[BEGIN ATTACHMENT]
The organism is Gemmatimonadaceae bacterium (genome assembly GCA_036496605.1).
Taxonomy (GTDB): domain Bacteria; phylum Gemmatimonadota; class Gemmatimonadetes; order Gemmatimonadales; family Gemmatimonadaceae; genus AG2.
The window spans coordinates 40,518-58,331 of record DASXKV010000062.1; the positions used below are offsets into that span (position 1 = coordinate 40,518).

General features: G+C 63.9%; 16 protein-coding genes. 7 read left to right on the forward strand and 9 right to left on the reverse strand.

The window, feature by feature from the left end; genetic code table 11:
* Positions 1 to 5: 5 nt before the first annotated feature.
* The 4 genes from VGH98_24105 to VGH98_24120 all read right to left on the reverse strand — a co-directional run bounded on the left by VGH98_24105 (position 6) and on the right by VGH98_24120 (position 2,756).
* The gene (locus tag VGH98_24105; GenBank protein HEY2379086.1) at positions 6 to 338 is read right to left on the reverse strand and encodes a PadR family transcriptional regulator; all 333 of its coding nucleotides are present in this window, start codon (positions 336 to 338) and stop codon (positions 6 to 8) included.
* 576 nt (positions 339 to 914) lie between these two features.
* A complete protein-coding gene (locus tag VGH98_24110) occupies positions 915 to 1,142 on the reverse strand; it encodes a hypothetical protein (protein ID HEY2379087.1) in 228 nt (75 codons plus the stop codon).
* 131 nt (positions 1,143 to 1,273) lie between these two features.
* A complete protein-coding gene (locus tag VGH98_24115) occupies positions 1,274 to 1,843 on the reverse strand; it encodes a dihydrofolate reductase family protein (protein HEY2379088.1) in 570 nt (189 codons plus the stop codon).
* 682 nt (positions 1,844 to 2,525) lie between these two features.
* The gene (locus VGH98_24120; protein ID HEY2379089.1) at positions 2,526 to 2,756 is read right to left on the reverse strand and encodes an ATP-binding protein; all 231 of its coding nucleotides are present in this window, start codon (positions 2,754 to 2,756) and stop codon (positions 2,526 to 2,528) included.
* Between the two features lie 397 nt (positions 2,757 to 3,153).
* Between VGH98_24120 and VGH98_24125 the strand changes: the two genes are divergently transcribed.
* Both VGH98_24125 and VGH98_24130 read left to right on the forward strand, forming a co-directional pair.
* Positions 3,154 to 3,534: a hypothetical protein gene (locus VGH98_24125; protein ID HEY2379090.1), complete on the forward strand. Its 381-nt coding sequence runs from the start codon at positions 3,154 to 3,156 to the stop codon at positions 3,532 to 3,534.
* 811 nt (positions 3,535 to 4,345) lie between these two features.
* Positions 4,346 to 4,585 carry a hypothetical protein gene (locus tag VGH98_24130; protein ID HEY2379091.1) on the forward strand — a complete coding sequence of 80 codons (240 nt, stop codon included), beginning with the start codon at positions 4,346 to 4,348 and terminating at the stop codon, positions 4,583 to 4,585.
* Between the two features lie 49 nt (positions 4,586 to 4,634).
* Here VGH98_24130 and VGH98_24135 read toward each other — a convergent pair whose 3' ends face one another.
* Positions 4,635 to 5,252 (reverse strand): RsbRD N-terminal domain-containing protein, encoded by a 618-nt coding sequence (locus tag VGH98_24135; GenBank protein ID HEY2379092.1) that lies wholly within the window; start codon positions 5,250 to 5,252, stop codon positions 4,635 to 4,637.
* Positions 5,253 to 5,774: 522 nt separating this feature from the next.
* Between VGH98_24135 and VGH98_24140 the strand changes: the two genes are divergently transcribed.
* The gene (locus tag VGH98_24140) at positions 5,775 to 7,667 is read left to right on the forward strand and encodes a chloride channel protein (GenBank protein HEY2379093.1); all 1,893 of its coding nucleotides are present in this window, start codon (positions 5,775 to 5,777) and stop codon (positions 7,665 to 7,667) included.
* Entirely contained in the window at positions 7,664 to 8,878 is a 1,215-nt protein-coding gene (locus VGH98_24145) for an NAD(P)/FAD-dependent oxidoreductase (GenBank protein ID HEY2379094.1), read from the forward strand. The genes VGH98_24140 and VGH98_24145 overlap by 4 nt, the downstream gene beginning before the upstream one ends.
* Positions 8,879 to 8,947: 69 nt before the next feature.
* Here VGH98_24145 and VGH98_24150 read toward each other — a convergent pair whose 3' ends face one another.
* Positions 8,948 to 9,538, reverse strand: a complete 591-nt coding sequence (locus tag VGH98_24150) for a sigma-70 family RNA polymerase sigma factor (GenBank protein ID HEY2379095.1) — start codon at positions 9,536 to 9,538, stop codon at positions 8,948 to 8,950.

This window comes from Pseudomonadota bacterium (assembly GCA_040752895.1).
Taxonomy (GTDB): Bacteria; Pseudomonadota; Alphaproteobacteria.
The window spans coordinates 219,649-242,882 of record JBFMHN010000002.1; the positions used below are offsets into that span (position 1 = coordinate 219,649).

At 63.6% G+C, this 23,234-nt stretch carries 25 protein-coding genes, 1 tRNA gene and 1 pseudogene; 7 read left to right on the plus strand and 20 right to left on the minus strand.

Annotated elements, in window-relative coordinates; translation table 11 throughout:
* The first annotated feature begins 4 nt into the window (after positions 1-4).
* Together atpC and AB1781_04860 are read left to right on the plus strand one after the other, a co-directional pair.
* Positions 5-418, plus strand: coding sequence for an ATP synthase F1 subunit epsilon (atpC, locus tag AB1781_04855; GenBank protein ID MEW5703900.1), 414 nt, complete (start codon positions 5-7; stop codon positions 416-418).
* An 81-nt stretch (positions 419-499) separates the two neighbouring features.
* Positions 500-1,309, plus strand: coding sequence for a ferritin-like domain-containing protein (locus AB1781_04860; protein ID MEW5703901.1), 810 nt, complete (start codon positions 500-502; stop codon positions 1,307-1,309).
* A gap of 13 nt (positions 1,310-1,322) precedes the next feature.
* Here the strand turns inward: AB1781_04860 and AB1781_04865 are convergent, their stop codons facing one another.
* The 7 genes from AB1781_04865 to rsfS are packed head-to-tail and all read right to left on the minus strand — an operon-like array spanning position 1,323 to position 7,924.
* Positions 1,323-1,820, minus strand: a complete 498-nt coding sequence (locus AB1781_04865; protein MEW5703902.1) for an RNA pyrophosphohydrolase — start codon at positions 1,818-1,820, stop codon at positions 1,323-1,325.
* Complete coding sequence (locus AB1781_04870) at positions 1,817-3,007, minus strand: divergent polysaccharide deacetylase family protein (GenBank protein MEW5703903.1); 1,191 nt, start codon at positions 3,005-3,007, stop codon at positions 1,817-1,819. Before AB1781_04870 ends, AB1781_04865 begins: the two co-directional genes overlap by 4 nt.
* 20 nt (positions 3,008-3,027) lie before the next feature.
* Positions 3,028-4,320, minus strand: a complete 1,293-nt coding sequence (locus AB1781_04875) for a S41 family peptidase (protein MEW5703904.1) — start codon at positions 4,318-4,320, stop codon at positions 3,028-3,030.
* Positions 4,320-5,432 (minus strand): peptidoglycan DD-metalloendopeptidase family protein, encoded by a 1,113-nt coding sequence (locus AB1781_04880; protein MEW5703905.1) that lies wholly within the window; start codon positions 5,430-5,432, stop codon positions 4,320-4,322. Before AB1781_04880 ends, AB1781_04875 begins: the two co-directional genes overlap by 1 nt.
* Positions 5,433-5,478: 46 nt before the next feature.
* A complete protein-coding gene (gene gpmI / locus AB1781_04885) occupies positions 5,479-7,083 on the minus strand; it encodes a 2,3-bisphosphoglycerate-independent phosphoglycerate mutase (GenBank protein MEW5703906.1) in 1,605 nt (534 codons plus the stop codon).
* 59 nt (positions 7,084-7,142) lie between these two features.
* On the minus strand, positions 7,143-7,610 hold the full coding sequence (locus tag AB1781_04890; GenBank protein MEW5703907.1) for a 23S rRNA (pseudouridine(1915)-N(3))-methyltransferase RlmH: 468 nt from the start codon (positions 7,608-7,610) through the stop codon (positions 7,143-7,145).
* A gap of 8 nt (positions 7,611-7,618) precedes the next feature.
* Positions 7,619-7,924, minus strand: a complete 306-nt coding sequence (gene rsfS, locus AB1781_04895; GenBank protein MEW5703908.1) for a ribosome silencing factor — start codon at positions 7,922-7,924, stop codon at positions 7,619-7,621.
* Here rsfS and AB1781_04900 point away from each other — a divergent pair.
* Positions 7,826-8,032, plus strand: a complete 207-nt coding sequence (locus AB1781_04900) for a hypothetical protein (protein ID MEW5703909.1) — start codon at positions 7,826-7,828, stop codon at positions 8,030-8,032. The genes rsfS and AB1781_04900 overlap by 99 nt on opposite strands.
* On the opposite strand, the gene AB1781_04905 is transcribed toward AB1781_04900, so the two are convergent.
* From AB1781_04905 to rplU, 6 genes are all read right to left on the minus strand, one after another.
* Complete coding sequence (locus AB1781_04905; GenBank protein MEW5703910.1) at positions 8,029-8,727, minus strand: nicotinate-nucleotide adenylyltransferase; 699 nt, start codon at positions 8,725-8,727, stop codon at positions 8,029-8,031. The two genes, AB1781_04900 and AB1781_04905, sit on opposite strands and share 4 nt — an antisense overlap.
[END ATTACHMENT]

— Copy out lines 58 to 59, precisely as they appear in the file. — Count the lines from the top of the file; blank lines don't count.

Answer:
* From AB1781_04905 to rplU, 6 genes are all read right to left on the minus strand, one after another.
* Complete coding sequence (locus AB1781_04905; GenBank protein MEW5703910.1) at positions 8,029-8,727, minus strand: nicotinate-nucleotide adenylyltransferase; 699 nt, start codon at positions 8,725-8,727, stop codon at positions 8,029-8,031. The two genes, AB1781_04900 and AB1781_04905, sit on opposite strands and share 4 nt — an antisense overlap.